The Strait of Magellan is one of the world’s iconic navigational routes. While the first European to discover the strait was the renowned Portuguese explorer Ferdinand Magellan in 1520, the straits region has been inhabited for thousands of years. After Magellan’s discovery, the strait became critical for enabling navigation between the Atlantic and Pacific oceans without passing through the Drake Passage around Cape Horn. The Strait is 310 nautical miles (600 km) long and follows a convoluted route with several narrow passages. Due to this, sailing clipper ships often still preferred to pass via Drake’s Passage, as Magellan’s own navigation took 38 days, but our passage will be much more brief!

10 Alberto de Agostini Fjord

Today, we will visit the Alberto de Agostini Fjord, named for the Italian missionary and explorer Alberto Maria De Agostini. Flanked by numerous glaciers and sheer saw-toothed peaks, Agostini Fjord carves deep into the Cordillera Darwin mountain range on Isla Grande de Tierra del Fuego. As we explore the natural wonders of the fjord, look for the local fauna that calls this their home, and don’t forget to search above the ridgelines for the iconic condors that can sometimes be seen here.

11 Garibaldi Glacier

Cruising along the narrow arm of Garibaldi Fjord, witness the spectacular landscapes that appear. The thick green vegetation adorns steep mountains, rivalling the beauty of surrounding ice and snow. Further on, Garibaldi Glacier unveils itself; a towering ice titan looming at the end of the fjord that shares its name. Don't be surprised if sea lions and numerous birds accompany you on your enchanting journey into the heart of one of Chile's most beautiful glaciers.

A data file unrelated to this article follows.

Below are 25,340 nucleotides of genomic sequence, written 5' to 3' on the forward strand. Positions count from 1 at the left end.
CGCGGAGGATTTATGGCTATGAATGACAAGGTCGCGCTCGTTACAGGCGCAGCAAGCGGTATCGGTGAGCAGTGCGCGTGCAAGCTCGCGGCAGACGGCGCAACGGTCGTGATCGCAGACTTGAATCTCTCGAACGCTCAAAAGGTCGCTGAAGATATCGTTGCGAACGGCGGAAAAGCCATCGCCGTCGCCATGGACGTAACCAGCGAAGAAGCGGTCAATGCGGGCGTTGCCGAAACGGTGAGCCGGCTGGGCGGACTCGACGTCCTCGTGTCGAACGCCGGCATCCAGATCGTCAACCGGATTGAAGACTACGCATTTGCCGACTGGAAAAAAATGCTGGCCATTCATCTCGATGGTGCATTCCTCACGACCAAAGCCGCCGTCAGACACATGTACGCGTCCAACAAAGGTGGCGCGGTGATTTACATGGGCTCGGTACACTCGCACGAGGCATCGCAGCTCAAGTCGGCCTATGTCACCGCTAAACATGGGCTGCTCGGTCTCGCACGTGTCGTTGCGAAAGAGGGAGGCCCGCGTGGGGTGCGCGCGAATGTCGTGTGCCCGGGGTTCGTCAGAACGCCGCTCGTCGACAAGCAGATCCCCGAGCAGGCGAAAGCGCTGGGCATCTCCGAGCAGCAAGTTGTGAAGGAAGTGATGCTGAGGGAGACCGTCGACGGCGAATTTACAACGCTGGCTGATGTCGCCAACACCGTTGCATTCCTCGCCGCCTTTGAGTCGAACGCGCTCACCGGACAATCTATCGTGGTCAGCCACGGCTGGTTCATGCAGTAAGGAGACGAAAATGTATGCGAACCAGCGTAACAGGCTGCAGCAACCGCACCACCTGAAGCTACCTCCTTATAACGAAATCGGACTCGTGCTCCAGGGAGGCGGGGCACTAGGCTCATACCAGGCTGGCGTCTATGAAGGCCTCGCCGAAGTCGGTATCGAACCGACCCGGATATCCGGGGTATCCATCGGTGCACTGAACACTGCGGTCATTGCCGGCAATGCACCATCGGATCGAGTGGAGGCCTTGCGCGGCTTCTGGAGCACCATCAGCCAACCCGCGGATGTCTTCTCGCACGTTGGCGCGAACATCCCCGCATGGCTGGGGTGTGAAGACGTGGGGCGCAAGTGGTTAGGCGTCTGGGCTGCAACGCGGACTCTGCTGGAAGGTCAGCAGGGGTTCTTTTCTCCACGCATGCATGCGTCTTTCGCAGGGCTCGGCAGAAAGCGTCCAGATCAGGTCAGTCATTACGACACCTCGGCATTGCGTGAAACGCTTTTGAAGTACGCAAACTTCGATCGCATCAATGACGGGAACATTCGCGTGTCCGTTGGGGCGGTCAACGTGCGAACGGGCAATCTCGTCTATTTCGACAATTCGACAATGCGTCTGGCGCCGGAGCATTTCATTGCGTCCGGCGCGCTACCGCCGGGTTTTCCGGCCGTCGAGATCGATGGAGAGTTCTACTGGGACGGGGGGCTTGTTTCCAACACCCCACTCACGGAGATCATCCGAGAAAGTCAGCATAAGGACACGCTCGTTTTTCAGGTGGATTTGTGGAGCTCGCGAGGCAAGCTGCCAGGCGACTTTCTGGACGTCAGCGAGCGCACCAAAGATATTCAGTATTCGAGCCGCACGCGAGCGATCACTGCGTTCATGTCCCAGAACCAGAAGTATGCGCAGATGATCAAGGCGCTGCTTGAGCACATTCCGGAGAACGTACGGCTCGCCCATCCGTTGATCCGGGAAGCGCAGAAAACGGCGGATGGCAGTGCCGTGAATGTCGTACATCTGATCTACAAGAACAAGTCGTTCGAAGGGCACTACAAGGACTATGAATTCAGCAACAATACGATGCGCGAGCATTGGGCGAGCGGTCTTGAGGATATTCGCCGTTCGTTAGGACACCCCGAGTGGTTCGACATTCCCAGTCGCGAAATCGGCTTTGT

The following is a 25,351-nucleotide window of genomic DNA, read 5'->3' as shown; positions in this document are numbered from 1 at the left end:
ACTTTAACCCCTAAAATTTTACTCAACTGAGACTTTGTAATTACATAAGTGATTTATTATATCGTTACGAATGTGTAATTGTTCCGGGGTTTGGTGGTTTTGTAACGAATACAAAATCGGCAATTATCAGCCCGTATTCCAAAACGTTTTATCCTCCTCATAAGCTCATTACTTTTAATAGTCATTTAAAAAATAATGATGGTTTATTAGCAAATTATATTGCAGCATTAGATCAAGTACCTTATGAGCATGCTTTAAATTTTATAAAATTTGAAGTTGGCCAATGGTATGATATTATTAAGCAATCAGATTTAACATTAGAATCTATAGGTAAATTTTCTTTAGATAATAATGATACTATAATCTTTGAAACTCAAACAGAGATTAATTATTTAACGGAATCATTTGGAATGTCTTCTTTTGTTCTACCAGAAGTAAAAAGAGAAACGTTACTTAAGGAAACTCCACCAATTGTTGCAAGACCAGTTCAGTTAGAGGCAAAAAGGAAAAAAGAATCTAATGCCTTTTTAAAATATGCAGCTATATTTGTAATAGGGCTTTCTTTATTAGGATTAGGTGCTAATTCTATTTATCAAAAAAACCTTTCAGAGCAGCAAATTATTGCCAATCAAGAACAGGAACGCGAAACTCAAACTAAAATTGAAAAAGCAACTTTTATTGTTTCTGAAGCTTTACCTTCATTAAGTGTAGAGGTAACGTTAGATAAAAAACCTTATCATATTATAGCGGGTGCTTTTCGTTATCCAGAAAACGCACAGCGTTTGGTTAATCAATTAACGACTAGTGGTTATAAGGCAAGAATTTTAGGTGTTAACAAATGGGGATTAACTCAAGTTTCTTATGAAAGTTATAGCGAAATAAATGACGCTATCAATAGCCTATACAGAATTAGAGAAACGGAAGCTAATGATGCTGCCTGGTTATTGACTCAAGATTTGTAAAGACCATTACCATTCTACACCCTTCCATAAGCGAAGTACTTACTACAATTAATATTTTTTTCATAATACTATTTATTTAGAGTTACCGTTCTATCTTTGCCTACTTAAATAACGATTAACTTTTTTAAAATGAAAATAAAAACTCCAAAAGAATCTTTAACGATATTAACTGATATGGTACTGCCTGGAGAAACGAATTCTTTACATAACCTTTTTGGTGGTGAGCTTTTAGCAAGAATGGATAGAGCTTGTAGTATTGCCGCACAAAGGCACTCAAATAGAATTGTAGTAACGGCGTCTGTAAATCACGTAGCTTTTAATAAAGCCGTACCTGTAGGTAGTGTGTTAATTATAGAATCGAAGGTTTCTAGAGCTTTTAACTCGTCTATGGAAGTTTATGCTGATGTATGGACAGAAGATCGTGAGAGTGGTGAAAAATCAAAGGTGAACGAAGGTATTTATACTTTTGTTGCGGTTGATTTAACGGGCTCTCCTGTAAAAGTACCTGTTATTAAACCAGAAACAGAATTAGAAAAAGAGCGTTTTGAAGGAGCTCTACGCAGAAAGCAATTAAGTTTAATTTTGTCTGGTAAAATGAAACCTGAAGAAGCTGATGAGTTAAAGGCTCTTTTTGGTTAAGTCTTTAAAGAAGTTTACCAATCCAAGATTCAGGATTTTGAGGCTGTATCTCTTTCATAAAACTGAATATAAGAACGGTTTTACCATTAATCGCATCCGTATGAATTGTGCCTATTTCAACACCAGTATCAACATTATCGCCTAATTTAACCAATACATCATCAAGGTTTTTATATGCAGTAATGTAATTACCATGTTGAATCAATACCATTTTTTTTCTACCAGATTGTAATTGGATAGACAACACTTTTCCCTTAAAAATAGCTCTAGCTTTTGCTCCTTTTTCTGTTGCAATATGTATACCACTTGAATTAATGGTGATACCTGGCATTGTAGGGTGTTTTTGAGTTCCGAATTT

12 Sailing Around Cape Horn

Cape Horn is the southernmost headland of Tierra del Fuego, located on Hornos Island, and marks the meeting point between the Atlantic and Pacific oceans. Discovered in 1616 by Willem Schouten, Cape Horn is one of the iconic landmarks of the world’s oceans. Due to the persistent strong winds and rough waters, ‘rounding the horn’ was a major milestone for the sailing trade ships that were key for global commerce. On many occasions ships were simply unable to make headway in the prevailing weather, sometimes being forced to turn and sail around Africa! Fortunately, for our voyage we will experience no such delays and we will sail this legendary ocean route.

13 Puerto Williams

The charming fishing port of Puerto Williams is situated on Navarino Island a few kilometres from the Argentinian border. Take a stroll enjoying the friendly and quaint nature of this town, taking time to see the dark silhouette of the Patagonian Andes, surmounted by eternally white peaks. The Martin Gusinde museum of anthropology gives an aperçu of the living conditions of the ancient indigenous people, the Yámanas, while the surrounding areas propose hiking paths across wild, unspoiled nature.

14 Ushuaia, Argentina

Our voyage concludes in Ushuaia, the capital of Argentina’s Tierra del Fuego Province. Considered the gateway to the “Great White” and the South Pole, and nicknamed “el Fin del Mundo” (the End of the World) by the Argentinian people, this city at the end of the world is nestled in the shelter of mountains, surrounded by fertile plains that wildlife has chosen as the ultimate sanctuary.